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Everything you need to know to explore Harajuku in Tokyo. Included is a step-by-step self-guided tour of Harajuku with detailed location information and instructions on how to get to Harajuku. The tour starts at the famous Takeshita Street, and continues through the beautiful Yoyogi Park and with a visit to Meiji Shrine. The tour ends at the fabulous Omotesando Shopping area. You will learn all about the Harajuku culture which includes Harajuku fashion and cosplayers.

Location of Harajuku

Harajuku is a district in Shibuya, Tokyo. It is located  pretty much around Tokyo’s Harajuku Station. Harajuku Station is located between Shinjuku and Shibuya Stations on JR Yamanote Line. Take a look at the following map – I marked Shinjuku and Shibuya Stations with the yellow stars and as you can see, Harajuku is right in the middle.


How to Get to Harajuku

You can take JR Yamanote Line and get off at the Harajuku Station. If you are a JR Pass holder, the cost of your trip will be covered by the pass.
You can take Tokyo Metro as well. Chiyoda Line will take you to the Harajuku Station. Here is a picture of the station.
When you exit the station, cross the street and turn left. Takeshita Street will be right ahead of you.

Harajuku Station

Self-Guided Tour of Harajuku

Following is the self-guided tour of Harajuku. You can use this map as a reference. I will discuss the following four locations:

  1. Takeshita Street
  2. Meiji Shrine
  3. Yoyogi Park
  4. Omotesando Street

On the map directly below,  A is Harajuku Station, B is Takeshita Street, and D is Omotesando. Meiji Shrine is labeled in the upper left hand corner and is surrounded by Yoyogi Park. Further below in my post, I included a detailed map of Yoyogi Park and Meiji Shrine.


Takeshita Street

The focal point of Harajuku is Takeshita Street. The street is narrow and tightly packed with trendy shops, high fashion boutiques, and used clothing stores. Every single day of the year, it is extremely busy and jam-packed. Both locals and tourists love to stroll through this shopping mecca of the world, hang out, and check what the latest trends are.

Harajuku Fashion

Takeshita Street is a birthplace of many of Japan’s fashion trends and a symbol of teenage culture. The Harajuku Fashion is one of the fashion trends that originated here.

Harajuku’s start as a center of fashion and youth culture came after WWII. US Army barracks, called Washington Heights, were built here. Shops that catered to the military families followed. This attracted young people curious about the western culture. In 1964 when the Olympic Games came to Tokyo, Washington Heights became the Olympic Village housing the athletes. People from all over Japan came to Harajuku for a chance to meet the athletes. In 1978, the Laforet fashion mall was opened and it quickly became Harajuku’s main attraction. It changed from being a place, into being a concept. Harajuku Fashion was born. It stood for energy, change and novelty.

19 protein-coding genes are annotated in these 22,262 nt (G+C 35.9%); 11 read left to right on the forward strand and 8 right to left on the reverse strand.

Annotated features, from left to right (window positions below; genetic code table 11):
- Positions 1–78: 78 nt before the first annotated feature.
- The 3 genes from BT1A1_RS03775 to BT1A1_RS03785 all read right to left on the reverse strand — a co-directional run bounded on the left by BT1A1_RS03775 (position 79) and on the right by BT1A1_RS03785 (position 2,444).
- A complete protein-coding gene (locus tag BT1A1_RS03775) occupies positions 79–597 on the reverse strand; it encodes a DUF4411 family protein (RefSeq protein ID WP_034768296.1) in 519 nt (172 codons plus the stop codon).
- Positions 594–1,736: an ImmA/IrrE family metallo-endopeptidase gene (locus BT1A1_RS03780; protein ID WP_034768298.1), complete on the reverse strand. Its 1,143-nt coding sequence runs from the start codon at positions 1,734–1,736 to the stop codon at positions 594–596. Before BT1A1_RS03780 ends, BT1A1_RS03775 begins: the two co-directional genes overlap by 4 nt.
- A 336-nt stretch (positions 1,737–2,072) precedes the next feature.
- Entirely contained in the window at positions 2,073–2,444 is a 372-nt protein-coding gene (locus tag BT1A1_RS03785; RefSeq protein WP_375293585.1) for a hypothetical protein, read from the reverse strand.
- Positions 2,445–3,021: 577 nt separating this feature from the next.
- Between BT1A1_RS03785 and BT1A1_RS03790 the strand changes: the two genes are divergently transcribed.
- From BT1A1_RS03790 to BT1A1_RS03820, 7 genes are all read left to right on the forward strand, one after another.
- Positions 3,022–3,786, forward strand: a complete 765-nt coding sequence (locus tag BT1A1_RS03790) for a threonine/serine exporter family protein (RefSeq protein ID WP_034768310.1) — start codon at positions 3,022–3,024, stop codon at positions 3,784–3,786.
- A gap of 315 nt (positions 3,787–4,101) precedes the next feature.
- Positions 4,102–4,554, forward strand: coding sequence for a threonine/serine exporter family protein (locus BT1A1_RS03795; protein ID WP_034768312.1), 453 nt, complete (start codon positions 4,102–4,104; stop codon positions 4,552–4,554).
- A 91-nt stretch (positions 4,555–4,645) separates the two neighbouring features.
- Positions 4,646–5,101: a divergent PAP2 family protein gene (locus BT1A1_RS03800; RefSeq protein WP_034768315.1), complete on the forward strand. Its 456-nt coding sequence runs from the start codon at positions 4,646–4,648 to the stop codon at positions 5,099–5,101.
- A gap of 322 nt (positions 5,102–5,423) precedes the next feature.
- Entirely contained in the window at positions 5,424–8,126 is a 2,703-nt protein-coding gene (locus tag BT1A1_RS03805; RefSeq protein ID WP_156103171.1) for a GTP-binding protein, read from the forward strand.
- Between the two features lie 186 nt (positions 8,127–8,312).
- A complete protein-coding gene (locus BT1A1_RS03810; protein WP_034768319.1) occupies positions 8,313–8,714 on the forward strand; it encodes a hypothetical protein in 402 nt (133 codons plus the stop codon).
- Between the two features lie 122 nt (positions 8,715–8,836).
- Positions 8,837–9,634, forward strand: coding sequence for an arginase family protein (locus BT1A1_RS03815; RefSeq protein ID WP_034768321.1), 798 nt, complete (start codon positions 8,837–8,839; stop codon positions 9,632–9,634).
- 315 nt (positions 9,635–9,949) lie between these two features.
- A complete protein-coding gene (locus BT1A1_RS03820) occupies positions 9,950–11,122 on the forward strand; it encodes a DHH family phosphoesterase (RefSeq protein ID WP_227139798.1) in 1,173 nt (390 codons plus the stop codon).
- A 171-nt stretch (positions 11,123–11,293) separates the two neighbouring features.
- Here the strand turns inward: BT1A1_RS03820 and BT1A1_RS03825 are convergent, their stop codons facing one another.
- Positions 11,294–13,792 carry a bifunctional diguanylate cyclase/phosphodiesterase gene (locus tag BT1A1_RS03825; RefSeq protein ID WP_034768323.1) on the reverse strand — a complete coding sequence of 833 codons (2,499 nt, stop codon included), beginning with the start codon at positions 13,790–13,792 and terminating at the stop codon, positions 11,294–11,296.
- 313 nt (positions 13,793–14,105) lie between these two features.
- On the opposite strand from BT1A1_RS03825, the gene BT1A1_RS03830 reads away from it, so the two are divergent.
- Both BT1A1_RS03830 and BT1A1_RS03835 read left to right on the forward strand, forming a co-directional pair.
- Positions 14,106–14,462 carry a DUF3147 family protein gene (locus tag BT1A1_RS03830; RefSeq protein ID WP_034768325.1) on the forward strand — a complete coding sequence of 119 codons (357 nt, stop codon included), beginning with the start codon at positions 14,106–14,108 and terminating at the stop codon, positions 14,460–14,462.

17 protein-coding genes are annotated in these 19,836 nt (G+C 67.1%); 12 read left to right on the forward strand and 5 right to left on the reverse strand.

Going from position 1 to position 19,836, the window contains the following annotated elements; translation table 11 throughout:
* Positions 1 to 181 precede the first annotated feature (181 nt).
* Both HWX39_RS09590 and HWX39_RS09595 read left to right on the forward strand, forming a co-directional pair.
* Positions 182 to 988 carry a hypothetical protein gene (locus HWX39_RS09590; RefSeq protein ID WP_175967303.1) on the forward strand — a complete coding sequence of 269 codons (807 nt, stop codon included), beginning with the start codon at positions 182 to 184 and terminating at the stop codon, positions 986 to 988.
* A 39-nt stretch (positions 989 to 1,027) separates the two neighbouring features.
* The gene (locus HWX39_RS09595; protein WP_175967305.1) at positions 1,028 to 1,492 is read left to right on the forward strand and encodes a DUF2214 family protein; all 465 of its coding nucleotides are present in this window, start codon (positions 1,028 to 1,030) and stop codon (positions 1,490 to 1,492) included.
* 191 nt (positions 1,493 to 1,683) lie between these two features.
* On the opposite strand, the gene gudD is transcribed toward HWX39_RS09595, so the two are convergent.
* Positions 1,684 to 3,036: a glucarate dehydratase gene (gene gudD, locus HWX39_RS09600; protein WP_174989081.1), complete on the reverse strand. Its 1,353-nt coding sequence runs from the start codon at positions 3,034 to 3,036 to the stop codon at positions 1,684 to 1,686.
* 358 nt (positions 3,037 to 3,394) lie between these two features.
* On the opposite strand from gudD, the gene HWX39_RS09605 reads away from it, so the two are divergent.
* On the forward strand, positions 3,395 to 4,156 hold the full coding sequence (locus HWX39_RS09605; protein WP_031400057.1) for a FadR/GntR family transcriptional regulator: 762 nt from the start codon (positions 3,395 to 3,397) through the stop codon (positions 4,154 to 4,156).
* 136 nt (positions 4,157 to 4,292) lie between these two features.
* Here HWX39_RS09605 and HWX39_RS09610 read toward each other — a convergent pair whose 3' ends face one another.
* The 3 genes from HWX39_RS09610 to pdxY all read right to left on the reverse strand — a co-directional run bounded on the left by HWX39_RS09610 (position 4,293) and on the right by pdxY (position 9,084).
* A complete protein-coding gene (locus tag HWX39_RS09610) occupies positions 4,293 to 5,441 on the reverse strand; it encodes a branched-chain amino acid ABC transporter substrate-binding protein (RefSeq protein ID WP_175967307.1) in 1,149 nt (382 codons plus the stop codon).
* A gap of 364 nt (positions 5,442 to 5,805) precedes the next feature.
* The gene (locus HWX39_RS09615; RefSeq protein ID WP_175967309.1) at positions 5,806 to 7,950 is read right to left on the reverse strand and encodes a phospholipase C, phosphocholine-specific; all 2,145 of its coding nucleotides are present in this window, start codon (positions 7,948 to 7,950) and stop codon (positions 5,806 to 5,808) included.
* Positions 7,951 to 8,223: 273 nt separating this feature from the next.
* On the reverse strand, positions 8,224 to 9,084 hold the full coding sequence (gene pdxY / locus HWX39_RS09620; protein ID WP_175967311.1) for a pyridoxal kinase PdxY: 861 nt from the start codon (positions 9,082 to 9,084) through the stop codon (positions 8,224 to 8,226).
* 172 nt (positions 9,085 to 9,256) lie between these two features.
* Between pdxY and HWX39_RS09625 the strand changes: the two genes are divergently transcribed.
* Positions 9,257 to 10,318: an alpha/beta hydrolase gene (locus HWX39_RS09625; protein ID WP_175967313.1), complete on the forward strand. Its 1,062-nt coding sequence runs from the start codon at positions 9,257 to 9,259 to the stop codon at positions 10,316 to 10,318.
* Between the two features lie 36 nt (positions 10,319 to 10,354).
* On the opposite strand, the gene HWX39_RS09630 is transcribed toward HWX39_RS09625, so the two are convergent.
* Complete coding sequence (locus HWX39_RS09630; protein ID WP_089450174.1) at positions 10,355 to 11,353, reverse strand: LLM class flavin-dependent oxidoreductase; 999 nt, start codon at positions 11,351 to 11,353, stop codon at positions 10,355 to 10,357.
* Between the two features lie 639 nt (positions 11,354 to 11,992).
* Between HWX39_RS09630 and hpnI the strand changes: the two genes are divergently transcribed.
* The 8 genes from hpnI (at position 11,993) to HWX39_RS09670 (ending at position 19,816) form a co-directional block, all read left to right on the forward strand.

Trends come and go at lightning speed on Takeshita Street: Decora, Goth-Loli, Cyber-Punk, Mori Girl, the list is endless. Many happen at the same time, and influence each other. Often it’s impossible to determine what gave birth to what.

Harajuku Shopping

What is a visit to Takeshita Street without some shopping? Personally, I skipped the high fashion shops and focused on sampling some of the food. First, you need to head on to Totti Candy Factory and buy their giant cotton candy.

Second, you need to try some crepes. It is hard decide which filling to choose from. All of the plastic displays look so good. I settled on  a crepe with Caesar salad and chicken filling and afterwards, I had another crepe with cheesecake and raspberries filling.

Where do you find the best crepes on Takeshita Street? You have several choices: Angels Heart, Marion Crepes and Santa Monica Crepes. And, if you want my opinion, definitely head on to Angels Heart. As they say, the devil is in the details and these people know all about crepes! They make fresh crepes right in front of you and have the best fillings as well. Don’t be worried about a long line, it moves with lightning speed, because they run the best operation.